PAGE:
The Stoke Park Hospital Group School of Nursing was based at the hospital in the 1970s, with about 60 training places.[16]

The Dower House, a prominent Grade II* listed landmark in Bristol, was the most visible part of the hospital.[17]

References[edit]

  1. ^ a b c English Heritage. "Stoke Park  (Grade II) (1000129)". National Heritage List for England. Retrieved 20 September 2012 .
  2. ^ a b "Burden Neurological Hospital, Bristol". Hospital Records Database. The National Archives. Retrieved 20 September 2012. 
  3. ^ a b c Adrian Kerton (ed) (2005). "The History of Stoke Park". Glenside Museum. Retrieved 20 September 2012. 
  4. ^ "The Institute of Clinical Neurosciences - the first ten years 1999-2009". University of Bristol. 2009. Archived from the original on 2010-07-15. 
  5. ^ The Burden Neurological Institute Limited, Registered Charity no. 262125 at the Charity Commission
  6. ^ "Author Jill Mansell opens new Frenchay hospital labs". Bristol Evening Post. 4 December 2008. Retrieved 5 January 2013. "New research labs at Frenchay Hospital have been opened by a best-selling author, 16 years after she left their predecessor to pursue her literary career. Bristol novelist Jill Mansell started work at the Burden Neurological Institute straight from school and was still working there, at its former base at Stoke Park Hospital , when she first found success with her writing. Yesterday, she was the guest of honour at the official opening of the new laboratories, which are already carrying out ground-breaking research." 
  7. ^ a b P K Carpenter (April 1996). "Rev Harold Nelson Burden and Katherine Mary Burden: pioneers of inebriate reformatories and mental deficiency institutions". Journal of the Royal Society of Medicine 89 (4): 205–209. PMC1295737. Retrieved 25 September 2012.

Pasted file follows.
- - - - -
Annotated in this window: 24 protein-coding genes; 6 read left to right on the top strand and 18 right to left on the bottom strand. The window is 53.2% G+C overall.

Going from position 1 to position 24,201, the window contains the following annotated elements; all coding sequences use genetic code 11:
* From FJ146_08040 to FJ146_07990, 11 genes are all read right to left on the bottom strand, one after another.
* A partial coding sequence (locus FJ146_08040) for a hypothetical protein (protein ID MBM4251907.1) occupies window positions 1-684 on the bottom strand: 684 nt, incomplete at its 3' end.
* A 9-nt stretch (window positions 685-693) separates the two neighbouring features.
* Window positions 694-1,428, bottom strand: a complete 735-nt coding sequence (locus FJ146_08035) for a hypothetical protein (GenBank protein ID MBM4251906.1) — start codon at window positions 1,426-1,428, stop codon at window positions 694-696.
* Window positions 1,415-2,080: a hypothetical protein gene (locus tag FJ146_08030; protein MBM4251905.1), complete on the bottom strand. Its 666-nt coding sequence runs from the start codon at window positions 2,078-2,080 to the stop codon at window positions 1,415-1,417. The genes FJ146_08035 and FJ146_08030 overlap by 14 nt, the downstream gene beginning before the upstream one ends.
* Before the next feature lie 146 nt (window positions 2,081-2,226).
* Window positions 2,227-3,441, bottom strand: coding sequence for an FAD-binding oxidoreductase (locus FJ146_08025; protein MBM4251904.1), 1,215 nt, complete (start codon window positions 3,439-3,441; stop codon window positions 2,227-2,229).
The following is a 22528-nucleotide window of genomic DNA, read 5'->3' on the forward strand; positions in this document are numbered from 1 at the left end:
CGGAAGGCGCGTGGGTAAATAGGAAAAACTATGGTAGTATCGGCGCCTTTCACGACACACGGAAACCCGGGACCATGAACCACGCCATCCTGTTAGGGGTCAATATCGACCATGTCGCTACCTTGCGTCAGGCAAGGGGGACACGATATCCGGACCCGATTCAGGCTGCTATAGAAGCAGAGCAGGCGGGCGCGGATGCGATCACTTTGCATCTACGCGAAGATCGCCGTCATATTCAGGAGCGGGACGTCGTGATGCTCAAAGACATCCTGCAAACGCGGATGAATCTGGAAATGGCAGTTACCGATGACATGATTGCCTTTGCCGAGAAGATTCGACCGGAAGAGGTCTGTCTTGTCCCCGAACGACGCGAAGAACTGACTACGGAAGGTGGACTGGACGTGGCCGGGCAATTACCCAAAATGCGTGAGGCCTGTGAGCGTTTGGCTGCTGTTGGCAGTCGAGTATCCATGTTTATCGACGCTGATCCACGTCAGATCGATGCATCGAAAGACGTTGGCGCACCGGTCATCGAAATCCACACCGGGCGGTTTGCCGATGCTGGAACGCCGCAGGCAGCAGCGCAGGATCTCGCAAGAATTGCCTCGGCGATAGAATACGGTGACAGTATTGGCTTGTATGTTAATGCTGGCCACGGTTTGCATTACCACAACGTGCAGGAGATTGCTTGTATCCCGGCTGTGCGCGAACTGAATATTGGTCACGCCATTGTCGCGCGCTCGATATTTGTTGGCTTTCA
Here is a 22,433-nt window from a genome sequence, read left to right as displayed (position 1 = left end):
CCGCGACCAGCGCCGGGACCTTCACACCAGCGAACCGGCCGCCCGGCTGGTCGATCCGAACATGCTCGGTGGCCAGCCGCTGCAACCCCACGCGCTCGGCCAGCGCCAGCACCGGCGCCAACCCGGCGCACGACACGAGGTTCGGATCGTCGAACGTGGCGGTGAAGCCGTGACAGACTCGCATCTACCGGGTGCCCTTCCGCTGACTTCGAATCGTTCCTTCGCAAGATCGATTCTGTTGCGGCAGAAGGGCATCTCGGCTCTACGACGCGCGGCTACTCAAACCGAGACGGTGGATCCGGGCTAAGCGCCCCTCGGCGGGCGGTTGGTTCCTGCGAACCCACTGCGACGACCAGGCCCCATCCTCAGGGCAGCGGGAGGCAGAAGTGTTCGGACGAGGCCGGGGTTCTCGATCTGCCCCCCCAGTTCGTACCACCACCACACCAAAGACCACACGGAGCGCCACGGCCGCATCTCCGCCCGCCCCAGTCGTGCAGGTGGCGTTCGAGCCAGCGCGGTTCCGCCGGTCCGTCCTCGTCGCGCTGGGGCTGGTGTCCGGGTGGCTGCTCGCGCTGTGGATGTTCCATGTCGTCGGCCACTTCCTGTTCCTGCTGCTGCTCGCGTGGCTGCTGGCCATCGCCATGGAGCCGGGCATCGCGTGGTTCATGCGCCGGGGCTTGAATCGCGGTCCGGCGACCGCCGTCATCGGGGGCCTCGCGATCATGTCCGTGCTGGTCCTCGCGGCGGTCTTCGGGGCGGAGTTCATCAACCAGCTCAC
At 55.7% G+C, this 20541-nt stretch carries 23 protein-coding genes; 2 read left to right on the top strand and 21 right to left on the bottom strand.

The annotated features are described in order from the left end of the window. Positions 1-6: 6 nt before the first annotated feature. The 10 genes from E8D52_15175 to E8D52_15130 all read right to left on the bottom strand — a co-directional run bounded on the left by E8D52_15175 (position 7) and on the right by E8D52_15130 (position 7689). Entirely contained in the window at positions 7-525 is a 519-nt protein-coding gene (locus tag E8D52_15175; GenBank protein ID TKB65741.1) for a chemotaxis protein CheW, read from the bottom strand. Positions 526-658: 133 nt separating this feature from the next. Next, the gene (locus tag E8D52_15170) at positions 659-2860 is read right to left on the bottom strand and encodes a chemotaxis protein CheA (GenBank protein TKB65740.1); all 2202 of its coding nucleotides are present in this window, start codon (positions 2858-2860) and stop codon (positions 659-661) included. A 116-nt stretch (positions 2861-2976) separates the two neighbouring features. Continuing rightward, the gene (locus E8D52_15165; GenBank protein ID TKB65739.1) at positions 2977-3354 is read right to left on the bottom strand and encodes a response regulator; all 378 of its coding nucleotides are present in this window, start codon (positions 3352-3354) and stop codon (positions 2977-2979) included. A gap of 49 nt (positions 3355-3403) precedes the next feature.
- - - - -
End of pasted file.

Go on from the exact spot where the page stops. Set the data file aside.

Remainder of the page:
8. ^ a b "Learning Disability - The Burdens". Glenside Museum. Retrieved 20 September 2012. 
  9. ^ Yvonne Wiley (7 January 2013). "Obituary: Dr William Alan Heaton-Ward, known as Alan". The Psychiatrist (The Royal College of Psychiatrists) 35 (397). doi:10.1192/pb.bp.111.036566. Retrieved 7 January 2013. 
  10. ^ "Learning Disability - In the NHS". Glenside Museum. Retrieved 20 September 2012. 
  11. ^ "Stoke Park Mental Hospital". Parliament. 14 April 1972. HC Deb 14 April 1972 vol 834 cc244-5W. Retrieved 20 September 2012. 
  12. ^ "Stoke Park Hospital". Parliament. 9 May 1972. HC Deb 09 May 1972 vol 836 cc1116-7. Retrieved 20 September 2012. 
  13. ^ "Planning Application P96/2973". South Gloucestershire Council. 23 December 1996 (tender brochure September 1997). Retrieved 28 September 2012. 
  14. ^ "Planning Application P99/1384". South Gloucestershire Council. 11 March 1999. Retrieved 28 September 2012. 
  15. ^ "Stoke Park Estate". Bristol City Council. Retrieved 20 September 2012. 
  16. ^ "Stoke Park Hospital Group School of Nursing". schoolsofnursing.co.uk. Retrieved 20 September 2012. 
  17. ^ English Heritage. "Dower House  (Grade II*) (1136240)". National Heritage List for England. Retrieved 20 September 2012 .

External links[edit]